Two former cadets at the Australian Defence Force Academy (ADFA) have alleged they were discriminated against for coming out as trans.
Sarah Bowley and Joel Wilson said they were forced to leave ADFA after coming out, despite a policy intended to prevent abuse of trans people, The Canberra Times has reported.
Wilson said he did not know he was trans when he joined ADFA, and never would have joined if he had known he would transition.
“I don’t know what person in their right mind would think, ‘Oh great, I’ll join the Defence Force for a free transition’,” he said.
“It would be much easier to work in a civilian capacity and save money and transition than it ever would socially to try and transition in Defence.”
Wilson said transition was difficult as he became “pretty quickly the subject of the rumour mill” and his medical expenses were not covered.
“There was social isolation and discrimination, particularly medically. All expenses paid—not at all,” he said.
Wilson said he later discovered he had even been investigated for fraud over attempting to have some of his transition expenses paid.
Bowley also did not know she was trans when she joined ADFA.
She said she overcompensated with hypermasculinity at that time.
“I was so masculine I was described as the epitome of aggression,” Bowley said.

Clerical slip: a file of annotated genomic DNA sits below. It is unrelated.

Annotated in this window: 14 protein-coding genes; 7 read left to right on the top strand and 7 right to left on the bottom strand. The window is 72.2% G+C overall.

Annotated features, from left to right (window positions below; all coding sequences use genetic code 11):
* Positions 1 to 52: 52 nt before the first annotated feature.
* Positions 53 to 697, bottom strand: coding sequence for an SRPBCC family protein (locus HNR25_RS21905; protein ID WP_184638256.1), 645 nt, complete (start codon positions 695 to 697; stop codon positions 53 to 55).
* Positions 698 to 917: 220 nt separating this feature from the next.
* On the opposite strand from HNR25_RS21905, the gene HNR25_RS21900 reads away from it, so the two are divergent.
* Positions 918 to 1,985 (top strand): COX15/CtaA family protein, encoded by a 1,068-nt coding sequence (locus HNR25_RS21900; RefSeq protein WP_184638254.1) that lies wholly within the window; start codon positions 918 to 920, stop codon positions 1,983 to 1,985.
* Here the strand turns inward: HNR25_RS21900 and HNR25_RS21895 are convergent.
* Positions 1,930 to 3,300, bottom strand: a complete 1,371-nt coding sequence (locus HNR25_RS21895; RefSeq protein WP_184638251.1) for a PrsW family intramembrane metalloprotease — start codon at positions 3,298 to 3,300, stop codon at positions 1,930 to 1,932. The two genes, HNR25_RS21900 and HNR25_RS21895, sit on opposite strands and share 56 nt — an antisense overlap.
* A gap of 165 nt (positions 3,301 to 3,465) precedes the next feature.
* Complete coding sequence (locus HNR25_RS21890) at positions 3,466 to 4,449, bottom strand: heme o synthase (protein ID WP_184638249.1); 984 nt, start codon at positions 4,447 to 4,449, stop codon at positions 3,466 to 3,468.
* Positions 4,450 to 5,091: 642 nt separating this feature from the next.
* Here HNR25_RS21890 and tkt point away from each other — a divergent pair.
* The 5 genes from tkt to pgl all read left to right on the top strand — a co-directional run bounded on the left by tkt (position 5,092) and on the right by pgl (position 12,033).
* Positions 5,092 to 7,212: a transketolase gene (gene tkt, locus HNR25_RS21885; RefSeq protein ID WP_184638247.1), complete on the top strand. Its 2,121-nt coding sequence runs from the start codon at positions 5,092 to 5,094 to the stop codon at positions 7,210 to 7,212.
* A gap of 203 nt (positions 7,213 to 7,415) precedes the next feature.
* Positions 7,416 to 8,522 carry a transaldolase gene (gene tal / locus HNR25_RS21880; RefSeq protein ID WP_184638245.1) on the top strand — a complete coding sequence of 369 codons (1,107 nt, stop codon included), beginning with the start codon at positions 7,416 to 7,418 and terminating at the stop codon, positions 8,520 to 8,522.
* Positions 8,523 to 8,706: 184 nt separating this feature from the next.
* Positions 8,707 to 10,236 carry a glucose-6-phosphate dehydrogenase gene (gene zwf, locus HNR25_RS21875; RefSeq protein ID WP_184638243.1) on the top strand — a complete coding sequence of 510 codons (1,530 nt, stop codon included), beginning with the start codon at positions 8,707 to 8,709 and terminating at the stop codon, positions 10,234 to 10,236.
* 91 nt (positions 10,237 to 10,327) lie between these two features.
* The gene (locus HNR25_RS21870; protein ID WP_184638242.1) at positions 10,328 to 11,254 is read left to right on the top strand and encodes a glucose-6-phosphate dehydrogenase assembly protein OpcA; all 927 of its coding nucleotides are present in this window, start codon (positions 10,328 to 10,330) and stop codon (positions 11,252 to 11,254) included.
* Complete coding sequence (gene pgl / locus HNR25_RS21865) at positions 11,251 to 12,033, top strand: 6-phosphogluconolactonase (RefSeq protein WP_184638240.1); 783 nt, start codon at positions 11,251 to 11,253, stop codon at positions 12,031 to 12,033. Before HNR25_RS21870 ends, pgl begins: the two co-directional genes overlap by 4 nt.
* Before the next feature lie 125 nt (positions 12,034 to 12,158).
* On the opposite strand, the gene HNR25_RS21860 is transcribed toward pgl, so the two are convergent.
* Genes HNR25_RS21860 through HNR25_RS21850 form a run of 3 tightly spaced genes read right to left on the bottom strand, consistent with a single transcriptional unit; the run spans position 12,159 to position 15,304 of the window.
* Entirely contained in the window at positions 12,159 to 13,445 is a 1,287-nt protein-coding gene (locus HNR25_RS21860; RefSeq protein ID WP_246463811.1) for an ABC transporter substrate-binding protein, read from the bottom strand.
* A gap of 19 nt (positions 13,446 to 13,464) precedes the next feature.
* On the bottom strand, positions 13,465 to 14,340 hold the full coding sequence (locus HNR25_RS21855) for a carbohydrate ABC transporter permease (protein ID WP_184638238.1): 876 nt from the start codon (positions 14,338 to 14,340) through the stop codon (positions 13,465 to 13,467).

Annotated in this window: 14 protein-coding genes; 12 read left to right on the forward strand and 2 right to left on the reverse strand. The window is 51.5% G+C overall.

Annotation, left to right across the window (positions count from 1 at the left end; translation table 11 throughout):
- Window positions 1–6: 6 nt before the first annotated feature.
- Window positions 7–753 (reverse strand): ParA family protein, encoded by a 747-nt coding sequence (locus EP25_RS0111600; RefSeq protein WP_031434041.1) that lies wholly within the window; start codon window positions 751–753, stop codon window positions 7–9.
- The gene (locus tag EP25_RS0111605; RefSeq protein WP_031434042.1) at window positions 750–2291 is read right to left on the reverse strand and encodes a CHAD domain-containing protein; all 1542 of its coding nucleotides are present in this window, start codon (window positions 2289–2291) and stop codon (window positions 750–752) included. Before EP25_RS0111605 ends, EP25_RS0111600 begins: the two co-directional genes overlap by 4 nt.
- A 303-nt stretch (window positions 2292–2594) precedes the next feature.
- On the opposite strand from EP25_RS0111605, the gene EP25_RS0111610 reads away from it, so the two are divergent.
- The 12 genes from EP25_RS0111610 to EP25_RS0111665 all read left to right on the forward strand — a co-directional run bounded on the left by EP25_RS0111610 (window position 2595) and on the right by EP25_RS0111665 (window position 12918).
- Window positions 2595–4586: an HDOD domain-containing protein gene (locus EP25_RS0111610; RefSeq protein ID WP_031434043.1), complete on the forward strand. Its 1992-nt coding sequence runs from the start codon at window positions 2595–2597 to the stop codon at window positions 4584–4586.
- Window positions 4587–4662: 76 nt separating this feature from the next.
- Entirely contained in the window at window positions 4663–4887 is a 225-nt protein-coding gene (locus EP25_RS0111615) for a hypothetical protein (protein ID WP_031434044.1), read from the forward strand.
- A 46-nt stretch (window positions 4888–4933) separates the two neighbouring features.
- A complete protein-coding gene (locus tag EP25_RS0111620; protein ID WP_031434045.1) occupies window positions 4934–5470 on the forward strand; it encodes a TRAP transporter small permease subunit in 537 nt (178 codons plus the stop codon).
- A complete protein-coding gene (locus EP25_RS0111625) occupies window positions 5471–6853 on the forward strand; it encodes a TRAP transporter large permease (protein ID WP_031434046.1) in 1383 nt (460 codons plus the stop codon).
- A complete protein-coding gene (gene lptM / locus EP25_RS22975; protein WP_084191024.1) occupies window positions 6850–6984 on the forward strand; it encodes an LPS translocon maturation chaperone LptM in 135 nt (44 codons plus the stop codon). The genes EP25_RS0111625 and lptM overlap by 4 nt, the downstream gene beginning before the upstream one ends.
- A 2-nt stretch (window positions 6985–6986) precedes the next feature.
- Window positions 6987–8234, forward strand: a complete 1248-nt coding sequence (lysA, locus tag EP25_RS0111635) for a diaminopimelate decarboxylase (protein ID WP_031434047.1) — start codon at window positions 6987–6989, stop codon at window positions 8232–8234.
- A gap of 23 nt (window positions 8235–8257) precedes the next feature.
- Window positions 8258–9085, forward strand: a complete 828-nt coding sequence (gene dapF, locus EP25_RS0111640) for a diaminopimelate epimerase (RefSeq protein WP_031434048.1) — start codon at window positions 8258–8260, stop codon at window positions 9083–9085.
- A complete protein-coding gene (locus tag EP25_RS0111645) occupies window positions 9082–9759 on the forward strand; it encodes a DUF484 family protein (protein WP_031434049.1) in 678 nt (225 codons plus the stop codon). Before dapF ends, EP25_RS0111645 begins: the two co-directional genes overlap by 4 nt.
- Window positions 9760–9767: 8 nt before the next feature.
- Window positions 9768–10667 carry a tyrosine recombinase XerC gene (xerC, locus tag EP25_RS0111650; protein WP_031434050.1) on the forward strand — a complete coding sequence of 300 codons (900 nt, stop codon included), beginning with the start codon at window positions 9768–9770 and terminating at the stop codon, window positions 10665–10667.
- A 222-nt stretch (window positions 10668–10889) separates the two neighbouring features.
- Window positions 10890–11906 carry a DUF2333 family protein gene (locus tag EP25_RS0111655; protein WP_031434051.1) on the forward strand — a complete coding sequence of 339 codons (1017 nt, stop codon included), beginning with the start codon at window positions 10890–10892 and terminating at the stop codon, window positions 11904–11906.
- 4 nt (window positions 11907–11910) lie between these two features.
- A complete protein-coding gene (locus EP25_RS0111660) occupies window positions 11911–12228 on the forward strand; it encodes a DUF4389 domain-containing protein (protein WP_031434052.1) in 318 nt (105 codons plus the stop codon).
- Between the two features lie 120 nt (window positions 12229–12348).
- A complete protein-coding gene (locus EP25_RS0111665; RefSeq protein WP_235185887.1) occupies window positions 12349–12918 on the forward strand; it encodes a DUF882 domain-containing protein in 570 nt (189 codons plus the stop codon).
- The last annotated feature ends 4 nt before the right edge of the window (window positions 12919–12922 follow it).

“I went so far to prove to everyone and myself that I was masculine.”
Three years after joining ADFA, she told her superior that she had been seeing a psychiatrist and begun gender transition.
“I went on to say I don’t expect it to impact my academics in any way, shape or form, or my role within the division,” she said.
“He turned around and stated, ‘wait there’.”
Bowley said her boss returned with two options: leave without pay, or discharge.
She said within three days she was removed from study and training.
Both cadets were medically downgraded by ADFA despite being physically well.
A Defence spokesperson denied that transitioning cadets were automatically medically downgraded.
“Some Defence members who present with medical conditions may have their deployable status reclassified whilst undergoing treatment,” she said.
“This is a duty of care requirement to ensure members are provided with proper support and the opportunity to recover and return to their previous work or a new role within the ADF.”
Trans people have been permitted to openly serve in the Australian Defence Force since 2010, when a policy of full support for trans people was introduced.
Australian Catholic University associate professor Noah Riseman said Defence struggled to know how to deal with trans people in its ranks after the policy came into effect.
He said Wilson and Bowley’s alleged experiences were not consistent with policy.
“The leadership team within Defence talk the talk, but the experiences of these people are questioning whether they walk the walk,” Riseman said.
He added that the treatment of LGBTI people within ADFA does seem to be improving over time.
“I do believe the culture is changing for the better,” he said.
“It’s not perfect, and no-one is going to pretend it’s perfect, but it’s improving.”